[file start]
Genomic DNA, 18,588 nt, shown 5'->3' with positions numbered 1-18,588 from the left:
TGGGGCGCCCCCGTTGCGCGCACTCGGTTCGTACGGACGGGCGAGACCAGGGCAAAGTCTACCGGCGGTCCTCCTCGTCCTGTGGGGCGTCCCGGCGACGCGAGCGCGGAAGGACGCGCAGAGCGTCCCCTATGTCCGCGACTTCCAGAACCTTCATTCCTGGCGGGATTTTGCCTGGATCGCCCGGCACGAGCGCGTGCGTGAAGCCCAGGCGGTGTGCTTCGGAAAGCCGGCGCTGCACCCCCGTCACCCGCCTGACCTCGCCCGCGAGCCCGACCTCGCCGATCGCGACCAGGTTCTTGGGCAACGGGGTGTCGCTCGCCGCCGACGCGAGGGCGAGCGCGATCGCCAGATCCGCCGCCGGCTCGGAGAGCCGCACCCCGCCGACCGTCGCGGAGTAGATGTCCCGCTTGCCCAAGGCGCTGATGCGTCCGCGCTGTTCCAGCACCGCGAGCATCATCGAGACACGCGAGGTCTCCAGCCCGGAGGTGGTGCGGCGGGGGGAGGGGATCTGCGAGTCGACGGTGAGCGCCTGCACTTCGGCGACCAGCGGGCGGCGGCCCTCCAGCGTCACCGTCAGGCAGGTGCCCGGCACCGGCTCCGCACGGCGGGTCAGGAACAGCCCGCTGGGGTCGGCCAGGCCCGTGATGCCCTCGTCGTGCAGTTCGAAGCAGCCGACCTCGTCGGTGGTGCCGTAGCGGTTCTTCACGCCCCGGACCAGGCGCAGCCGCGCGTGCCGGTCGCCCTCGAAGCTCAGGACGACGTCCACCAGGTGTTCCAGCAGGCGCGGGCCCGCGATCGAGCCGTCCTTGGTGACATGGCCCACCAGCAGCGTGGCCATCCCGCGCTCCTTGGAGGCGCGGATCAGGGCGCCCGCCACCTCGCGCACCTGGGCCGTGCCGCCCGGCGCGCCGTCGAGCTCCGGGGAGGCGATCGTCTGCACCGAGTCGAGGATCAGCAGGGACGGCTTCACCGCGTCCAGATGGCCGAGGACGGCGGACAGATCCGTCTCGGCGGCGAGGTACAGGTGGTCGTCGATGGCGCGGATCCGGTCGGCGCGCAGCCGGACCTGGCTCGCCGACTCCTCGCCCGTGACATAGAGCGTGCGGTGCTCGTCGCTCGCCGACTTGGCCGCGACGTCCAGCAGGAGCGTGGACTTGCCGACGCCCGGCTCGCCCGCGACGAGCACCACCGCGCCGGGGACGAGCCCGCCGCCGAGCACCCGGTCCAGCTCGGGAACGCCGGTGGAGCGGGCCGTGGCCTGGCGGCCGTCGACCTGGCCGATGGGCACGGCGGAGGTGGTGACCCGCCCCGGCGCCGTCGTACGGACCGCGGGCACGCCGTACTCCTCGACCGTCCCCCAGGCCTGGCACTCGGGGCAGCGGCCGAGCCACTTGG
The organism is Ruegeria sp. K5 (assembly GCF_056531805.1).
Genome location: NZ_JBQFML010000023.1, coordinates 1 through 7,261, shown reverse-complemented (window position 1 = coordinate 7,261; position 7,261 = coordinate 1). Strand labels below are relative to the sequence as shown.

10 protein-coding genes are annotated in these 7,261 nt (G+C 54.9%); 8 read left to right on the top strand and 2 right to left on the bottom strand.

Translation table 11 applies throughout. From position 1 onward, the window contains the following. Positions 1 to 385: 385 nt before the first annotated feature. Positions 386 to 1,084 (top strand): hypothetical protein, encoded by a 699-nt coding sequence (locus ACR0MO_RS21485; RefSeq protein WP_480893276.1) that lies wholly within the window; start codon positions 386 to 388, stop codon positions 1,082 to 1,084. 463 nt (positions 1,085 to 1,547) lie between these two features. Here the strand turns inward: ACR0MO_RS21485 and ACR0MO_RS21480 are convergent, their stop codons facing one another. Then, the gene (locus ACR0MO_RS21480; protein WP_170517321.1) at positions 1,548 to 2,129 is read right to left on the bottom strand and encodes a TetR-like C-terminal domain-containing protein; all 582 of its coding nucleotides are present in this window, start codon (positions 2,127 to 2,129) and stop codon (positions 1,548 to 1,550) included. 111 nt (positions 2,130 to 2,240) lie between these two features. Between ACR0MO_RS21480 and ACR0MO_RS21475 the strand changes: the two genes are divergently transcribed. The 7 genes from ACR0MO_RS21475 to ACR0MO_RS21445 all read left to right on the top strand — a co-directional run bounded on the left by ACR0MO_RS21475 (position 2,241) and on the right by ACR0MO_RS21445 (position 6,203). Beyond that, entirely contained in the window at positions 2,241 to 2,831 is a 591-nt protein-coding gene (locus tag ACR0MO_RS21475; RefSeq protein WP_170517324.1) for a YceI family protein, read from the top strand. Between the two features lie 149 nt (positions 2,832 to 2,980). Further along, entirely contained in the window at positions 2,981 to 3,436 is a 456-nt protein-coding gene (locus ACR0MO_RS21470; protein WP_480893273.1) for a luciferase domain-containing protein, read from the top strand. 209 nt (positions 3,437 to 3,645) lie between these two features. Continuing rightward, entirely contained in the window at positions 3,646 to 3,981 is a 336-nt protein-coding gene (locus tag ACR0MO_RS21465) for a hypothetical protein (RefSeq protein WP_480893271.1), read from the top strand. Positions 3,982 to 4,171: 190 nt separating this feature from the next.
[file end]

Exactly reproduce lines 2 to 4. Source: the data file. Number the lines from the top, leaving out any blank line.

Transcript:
TGGGGCGCCCCCGTTGCGCGCACTCGGTTCGTACGGACGGGCGAGACCAGGGCAAAGTCTACCGGCGGTCCTCCTCGTCCTGTGGGGCGTCCCGGCGACGCGAGCGCGGAAGGACGCGCAGAGCGTCCCCTATGTCCGCGACTTCCAGAACCTTCATTCCTGGCGGGATTTTGCCTGGATCGCCCGGCACGAGCGCGTGCGTGAAGCCCAGGCGGTGTGCTTCGGAAAGCCGGCGCTGCACCCCCGTCACCCGCCTGACCTCGCCCGCGAGCCCGACCTCGCCGATCGCGACCAGGTTCTTGGGCAACGGGGTGTCGCTCGCCGCCGACGCGAGGGCGAGCGCGATCGCCAGATCCGCCGCCGGCTCGGAGAGCCGCACCCCGCCGACCGTCGCGGAGTAGATGTCCCGCTTGCCCAAGGCGCTGATGCGTCCGCGCTGTTCCAGCACCGCGAGCATCATCGAGACACGCGAGGTCTCCAGCCCGGAGGTGGTGCGGCGGGGGGAGGGGATCTGCGAGTCGACGGTGAGCGCCTGCACTTCGGCGACCAGCGGGCGGCGGCCCTCCAGCGTCACCGTCAGGCAGGTGCCCGGCACCGGCTCCGCACGGCGGGTCAGGAACAGCCCGCTGGGGTCGGCCAGGCCCGTGATGCCCTCGTCGTGCAGTTCGAAGCAGCCGACCTCGTCGGTGGTGCCGTAGCGGTTCTTCACGCCCCGGACCAGGCGCAGCCGCGCGTGCCGGTCGCCCTCGAAGCTCAGGACGACGTCCACCAGGTGTTCCAGCAGGCGCGGGCCCGCGATCGAGCCGTCCTTGGTGACATGGCCCACCAGCAGCGTGGCCATCCCGCGCTCCTTGGAGGCGCGGATCAGGGCGCCCGCCACCTCGCGCACCTGGGCCGTGCCGCCCGGCGCGCCGTCGAGCTCCGGGGAGGCGATCGTCTGCACCGAGTCGAGGATCAGCAGGGACGGCTTCACCGCGTCCAGATGGCCGAGGACGGCGGACAGATCCGTCTCGGCGGCGAGGTACAGGTGGTCGTCGATGGCGCGGATCCGGTCGGCGCGCAGCCGGACCTGGCTCGCCGACTCCTCGCCCGTGACATAGAGCGTGCGGTGCTCGTCGCTCGCCGACTTGGCCGCGACGTCCAGCAGGAGCGTGGACTTGCCGACGCCCGGCTCGCCCGCGACGAGCACCACCGCGCCGGGGACGAGCCCGCCGCCGAGCACCCGGTCCAGCTCGGGAACGCCGGTGGAGCGGGCCGTGGCCTGGCGGCCGTCGACCTGGCCGATGGGCACGGCGGAGGTGGTGACCCGCCCCGGCGCCGTCGTACGGACCGCGGGCACGCCGTACTCCTCGACCGTCCCCCAGGCCTGGCACTCGGGGCAGCGGCCGAGCCACTTGG
The organism is Ruegeria sp. K5 (assembly GCF_056531805.1).
Genome location: NZ_JBQFML010000023.1, coordinates 1 through 7,261, shown reverse-complemented (window position 1 = coordinate 7,261; position 7,261 = coordinate 1). Strand labels below are relative to the sequence as shown.